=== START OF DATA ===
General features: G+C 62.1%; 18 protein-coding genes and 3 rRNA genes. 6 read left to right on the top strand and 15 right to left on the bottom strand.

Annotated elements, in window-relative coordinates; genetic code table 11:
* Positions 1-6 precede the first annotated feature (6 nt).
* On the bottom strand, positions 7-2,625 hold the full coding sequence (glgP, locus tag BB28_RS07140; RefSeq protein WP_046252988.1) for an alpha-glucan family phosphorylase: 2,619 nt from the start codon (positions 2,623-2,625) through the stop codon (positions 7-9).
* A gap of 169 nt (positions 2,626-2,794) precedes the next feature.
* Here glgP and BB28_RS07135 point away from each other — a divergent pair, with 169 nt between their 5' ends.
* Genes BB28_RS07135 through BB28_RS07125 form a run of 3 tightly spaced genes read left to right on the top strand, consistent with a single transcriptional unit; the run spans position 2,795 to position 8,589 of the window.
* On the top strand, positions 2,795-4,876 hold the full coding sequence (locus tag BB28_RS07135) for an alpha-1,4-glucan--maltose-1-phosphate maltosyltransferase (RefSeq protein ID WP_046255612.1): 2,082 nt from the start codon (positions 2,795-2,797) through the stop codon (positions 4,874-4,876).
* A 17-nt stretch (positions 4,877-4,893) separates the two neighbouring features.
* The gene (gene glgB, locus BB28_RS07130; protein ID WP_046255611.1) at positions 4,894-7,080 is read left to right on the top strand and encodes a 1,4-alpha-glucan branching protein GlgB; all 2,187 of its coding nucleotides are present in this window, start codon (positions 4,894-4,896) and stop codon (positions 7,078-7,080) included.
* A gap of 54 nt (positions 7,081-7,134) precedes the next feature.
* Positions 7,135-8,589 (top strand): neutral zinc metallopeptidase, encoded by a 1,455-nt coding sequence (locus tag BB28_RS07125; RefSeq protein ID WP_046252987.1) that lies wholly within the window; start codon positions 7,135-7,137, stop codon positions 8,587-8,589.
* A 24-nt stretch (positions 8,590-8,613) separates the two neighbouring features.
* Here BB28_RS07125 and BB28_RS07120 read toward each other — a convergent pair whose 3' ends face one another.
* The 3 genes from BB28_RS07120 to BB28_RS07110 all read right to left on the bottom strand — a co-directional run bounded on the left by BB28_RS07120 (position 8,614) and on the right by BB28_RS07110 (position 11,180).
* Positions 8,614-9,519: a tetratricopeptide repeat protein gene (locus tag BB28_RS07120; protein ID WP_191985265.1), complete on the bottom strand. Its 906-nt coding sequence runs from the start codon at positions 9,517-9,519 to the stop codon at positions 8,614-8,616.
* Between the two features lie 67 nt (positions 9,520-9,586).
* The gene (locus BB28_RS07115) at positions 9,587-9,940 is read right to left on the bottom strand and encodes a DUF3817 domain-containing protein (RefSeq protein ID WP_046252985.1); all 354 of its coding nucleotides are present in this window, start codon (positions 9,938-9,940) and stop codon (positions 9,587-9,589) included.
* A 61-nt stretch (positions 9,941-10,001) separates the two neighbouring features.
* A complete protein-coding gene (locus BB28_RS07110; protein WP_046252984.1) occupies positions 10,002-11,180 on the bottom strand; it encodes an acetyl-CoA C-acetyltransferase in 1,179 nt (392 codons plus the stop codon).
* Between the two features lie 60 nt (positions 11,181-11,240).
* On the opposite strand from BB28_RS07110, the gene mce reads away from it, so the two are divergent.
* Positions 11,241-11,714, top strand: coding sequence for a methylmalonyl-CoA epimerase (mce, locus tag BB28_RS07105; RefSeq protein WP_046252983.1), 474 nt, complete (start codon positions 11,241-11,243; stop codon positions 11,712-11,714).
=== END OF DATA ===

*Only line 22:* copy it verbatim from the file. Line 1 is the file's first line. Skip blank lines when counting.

* On the opposite strand from BB28_RS07110, the gene mce reads away from it, so the two are divergent.